Seaweed farming in Zanzibar: addressing the common challenge of aquaculture and marine conservation

Published: 31 July 2022
Last edited: 31 July 2022
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Since 1990, Zanzibar has become a primary seaweed producer in Africa. Seaweed farming activities are usually small-scale and carried out in the intertidal zones largely in marine conservation areas, near mangroves and coral reefs. Eighty-eight per cent of seaweed farmers are women, making this an important activity to elevate their economic status and role in the community. New approaches to aquaculture and marine conservation have emerged only recently (in terms of concrete projects since 2014), with the case in Zanzibar serving as a first attempt to test the level of adherence of seaweed farming with the IUCN Global Standard for Nature-based Solutionsᵀᴹ.


East and South Africa
Scale of implementation
Coral reef
Marine and coastal ecosystems
Biodiversity mainstreaming
Ecosystem services
Fisheries and aquaculture
Gender mainstreaming
Local actors
Science and research
Standards/ certification
Sustainable livelihoods
Other theme
Gender mainstreaming
Nature-Based Solutions
Ocean warming and acidification
Lack of alternative income opportunities
Unemployment / poverty
Sustainable development goals
SDG 1 – No poverty
SDG 5 – Gender equality
SDG 8 – Decent work and economic growth
SDG 10 – Reduced inequalities
SDG 14 – Life below water
Aichi targets
Target 7: Sustainable agriculture, aquaculture and forestry
Target 19: Sharing information and knowledge


Unguja Ukuu Kaepwani, Zanzibar Central/South, Tanzania
North Pemba, Tanzania


Local communities, and especially seaweed farmers, many of whom are women, face a number of environmental, social and economic challenges. These include climate change, weak representation of women producers, difficulties in accessing international markets and insufficient protection of coastal ecosystems.  In response, an integrated coastal management approach and blue economy strategy are applied in Zanzibar. They aim to protect coastal ecosystems and habitats, enhance artisanal fisheries and mariculture. However, shortcomings in the management remain.


seaweed farmers (88% are women), coastal communities, rural women fishers, tourism sector

How do the building blocks interact?

The building blocks highlight a number of key insights that emerged from the assessment of seaweed farming in Zanzibar against the criteria and indicators of the IUCN Global Standard for Nature-based Solutionsᵀᴹ. The co-management approach and inclusion of women in particular was considered a strength of the intervention. However, it fell short in a number of other other areas for which corrective actions need to be taken. While the building blocks do not give a full picture of what can be considered a Nature-based Solution as they do not go into details on all criteria of the Standard, they illustrate how the Standard can be used as a tool to assess the design, implementation and current status of an intervention and whether it can be considered a Nature-based Solution. The assessment was particularly useful in helping to identify additional information and data needs to strengthen the intervention.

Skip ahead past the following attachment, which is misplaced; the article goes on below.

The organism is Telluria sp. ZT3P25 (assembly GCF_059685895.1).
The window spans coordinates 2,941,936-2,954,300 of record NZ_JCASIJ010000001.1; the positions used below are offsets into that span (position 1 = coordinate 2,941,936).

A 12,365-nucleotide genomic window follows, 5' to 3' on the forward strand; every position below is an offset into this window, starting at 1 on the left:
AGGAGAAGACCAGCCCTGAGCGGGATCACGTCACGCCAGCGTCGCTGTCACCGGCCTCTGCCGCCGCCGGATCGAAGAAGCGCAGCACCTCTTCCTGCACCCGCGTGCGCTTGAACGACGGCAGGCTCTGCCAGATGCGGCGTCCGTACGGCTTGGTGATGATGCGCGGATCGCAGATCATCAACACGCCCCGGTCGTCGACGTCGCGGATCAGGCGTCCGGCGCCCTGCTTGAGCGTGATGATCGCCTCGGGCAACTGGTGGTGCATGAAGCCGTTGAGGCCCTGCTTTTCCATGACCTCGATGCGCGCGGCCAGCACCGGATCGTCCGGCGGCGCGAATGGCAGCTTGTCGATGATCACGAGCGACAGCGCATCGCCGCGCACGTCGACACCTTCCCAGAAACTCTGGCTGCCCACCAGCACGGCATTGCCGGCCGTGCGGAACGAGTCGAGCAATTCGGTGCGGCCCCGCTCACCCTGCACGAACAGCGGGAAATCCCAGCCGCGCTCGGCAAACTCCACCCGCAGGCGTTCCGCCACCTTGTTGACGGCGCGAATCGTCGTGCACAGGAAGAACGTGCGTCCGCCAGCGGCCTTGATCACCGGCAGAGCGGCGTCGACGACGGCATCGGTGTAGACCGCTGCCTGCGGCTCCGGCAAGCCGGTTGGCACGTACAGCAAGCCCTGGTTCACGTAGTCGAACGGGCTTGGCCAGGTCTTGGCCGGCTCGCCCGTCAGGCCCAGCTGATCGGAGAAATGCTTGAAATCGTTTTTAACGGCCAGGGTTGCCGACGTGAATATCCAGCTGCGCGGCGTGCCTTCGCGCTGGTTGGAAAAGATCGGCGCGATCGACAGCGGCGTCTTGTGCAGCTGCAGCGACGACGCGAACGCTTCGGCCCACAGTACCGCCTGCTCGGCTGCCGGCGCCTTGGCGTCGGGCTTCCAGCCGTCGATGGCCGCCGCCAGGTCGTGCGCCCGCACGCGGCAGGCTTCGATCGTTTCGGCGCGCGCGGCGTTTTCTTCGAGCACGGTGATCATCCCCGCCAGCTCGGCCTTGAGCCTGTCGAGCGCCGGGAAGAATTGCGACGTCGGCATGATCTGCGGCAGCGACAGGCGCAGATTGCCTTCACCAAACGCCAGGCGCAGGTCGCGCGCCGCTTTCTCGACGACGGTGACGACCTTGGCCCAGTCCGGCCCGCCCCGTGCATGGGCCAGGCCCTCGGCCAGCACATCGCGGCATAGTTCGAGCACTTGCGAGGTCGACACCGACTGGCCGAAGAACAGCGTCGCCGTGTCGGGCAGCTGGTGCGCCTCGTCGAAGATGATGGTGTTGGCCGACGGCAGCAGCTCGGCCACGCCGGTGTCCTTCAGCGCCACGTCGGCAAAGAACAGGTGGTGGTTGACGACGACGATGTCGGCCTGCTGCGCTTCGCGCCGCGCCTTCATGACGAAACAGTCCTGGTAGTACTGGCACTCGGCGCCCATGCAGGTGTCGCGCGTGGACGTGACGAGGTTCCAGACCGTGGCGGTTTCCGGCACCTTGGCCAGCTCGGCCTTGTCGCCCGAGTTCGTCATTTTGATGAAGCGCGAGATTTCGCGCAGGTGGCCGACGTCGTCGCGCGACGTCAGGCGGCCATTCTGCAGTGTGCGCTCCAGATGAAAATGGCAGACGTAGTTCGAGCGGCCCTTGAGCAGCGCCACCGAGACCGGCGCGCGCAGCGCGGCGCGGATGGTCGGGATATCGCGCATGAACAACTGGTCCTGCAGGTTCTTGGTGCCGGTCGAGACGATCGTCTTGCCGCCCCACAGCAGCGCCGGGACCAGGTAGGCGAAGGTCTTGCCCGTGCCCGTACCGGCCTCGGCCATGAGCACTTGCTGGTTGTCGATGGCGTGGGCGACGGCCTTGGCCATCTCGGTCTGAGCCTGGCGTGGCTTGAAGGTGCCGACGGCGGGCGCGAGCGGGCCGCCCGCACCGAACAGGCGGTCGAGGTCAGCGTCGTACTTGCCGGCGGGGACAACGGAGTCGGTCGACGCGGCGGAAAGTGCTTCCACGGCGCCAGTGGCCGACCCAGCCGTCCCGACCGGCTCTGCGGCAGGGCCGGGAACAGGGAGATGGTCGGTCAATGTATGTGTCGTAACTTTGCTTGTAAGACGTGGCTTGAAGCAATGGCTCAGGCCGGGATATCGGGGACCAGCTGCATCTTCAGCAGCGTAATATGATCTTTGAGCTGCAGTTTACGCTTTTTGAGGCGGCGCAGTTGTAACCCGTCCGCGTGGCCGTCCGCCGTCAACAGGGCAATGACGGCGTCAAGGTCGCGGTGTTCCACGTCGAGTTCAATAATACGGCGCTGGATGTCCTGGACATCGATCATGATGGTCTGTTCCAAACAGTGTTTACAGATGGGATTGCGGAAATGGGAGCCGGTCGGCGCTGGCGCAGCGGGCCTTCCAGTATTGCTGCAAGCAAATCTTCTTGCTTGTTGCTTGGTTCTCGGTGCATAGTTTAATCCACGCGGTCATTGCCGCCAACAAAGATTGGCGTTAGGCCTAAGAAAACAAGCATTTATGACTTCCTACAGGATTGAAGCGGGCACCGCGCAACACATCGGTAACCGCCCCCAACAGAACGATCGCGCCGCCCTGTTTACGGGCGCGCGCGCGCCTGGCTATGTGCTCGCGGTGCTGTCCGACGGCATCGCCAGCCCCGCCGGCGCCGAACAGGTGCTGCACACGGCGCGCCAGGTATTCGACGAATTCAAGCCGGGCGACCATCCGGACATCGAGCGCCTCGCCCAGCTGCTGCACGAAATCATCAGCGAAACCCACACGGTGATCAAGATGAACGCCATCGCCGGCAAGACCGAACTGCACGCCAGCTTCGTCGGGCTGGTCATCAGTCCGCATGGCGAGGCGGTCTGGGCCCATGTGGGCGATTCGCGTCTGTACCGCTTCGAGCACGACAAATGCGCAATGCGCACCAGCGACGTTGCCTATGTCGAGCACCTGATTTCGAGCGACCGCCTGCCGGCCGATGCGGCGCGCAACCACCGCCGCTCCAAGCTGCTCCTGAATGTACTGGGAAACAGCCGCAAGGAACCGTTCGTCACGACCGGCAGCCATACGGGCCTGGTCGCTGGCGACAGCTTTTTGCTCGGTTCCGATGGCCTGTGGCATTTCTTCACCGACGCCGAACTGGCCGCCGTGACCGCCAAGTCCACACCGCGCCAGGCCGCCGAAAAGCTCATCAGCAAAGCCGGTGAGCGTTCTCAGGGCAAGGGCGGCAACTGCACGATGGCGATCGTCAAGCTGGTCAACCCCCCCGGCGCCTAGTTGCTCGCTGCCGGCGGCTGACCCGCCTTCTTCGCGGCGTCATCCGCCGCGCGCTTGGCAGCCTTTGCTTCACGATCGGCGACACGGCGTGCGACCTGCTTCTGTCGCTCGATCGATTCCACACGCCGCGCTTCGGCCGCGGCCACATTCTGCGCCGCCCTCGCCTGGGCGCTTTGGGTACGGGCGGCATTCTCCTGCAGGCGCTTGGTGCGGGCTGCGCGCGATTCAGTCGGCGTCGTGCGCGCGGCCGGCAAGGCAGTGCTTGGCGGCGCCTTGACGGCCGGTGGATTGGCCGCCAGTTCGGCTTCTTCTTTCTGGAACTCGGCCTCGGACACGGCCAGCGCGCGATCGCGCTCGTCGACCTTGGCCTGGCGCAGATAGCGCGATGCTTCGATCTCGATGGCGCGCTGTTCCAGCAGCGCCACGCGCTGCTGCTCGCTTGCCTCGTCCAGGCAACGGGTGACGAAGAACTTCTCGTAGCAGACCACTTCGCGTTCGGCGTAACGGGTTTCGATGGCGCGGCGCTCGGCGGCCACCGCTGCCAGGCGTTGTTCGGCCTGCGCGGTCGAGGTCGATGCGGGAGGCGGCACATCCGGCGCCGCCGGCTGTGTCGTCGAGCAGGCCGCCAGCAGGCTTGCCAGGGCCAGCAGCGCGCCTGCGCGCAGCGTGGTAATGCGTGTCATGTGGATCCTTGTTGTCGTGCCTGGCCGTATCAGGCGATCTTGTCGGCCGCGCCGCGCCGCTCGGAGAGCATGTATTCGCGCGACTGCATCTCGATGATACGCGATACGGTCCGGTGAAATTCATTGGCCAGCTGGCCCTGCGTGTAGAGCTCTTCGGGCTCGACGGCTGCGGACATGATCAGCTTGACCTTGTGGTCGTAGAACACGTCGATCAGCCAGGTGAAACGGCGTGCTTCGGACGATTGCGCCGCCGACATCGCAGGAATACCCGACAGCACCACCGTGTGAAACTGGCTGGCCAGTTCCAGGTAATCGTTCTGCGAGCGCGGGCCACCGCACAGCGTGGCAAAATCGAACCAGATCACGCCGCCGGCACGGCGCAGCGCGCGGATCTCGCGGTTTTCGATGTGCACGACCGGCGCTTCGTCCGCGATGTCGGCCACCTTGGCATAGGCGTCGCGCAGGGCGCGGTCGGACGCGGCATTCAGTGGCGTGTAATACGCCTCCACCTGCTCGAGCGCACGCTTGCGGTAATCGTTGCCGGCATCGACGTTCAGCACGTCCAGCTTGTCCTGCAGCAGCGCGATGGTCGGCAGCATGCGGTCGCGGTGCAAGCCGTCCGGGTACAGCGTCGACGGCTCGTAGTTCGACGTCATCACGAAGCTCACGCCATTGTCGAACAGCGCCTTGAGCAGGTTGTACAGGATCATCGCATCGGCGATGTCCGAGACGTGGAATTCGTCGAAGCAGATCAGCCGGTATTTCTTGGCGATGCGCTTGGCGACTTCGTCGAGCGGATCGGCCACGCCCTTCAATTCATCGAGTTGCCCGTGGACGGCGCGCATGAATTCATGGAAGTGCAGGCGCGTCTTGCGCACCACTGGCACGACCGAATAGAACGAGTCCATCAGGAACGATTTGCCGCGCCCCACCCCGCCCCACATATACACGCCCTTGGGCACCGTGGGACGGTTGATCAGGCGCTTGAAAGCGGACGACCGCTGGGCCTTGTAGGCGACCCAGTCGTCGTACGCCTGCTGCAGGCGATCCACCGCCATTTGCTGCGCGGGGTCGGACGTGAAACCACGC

This case study is currently not in adherence with the IUCN Global Standard for Nature-based Solutionsᵀᴹ as it falls short in two criteria, namely criteria 3 (biodiversity net gain) and 6 (balancing trade-offs). It should also be noted that the self-assessment was carried out as a desk review towards the end of the IUCN AquaCoCo project. Further, means of verification were not always available, as data relating to certain indicators were not gathered. To conduct a more comprehensive assessment, local stakeholders should be involved as key informants. Nevertheless, the self-assessment provided insights into areas for improvement as to how interventions are designed, implemented and monitored. It also provided insights into knowledge and data gaps, which prompted critical questions and corrective actions that need to be addressed going forward.


F. Simard

Seaweed farming provides cash income for many women of local communities in Zanzibar. Usually, seaweed harvested in Zanzibar is dried and exported to various parts of the world which used seaweed for pharmaceutical products and in the cosmetics industry. This woman is producing artisanal soap made of seaweed that she will sell on local markets and direct sales into resorts to tourists visiting the archipelago. This exploration of the development of local value chains is quite inspiring and can generate more direct incomes for them. Other attempts to diversify the revenues from seaweed farming are made to propose field visits of mariculture sites within the marine and conserved areas in Zanzibar to tourists.


Mwanaisha Makami, seaweed farmer (traditional peg and rope, off-bottom technique) and processor: “I am currently a member of the Seaweed Cluster Initiative. I started farming immediately after I left school, and processing in 2012. I dry and grind seaweed for making soaps, creams etc. It is a good business that brings income. We have a local market as well as a tourist market.  I use the money to pay for the school fees and a house. It doesn’t depend on anybody. We need to encourage the young generation [to do it]”. 

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Kristin Meyer International Union for Conservation of Nature (IUCN)

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International Union for Conservation of Nature (IUCN)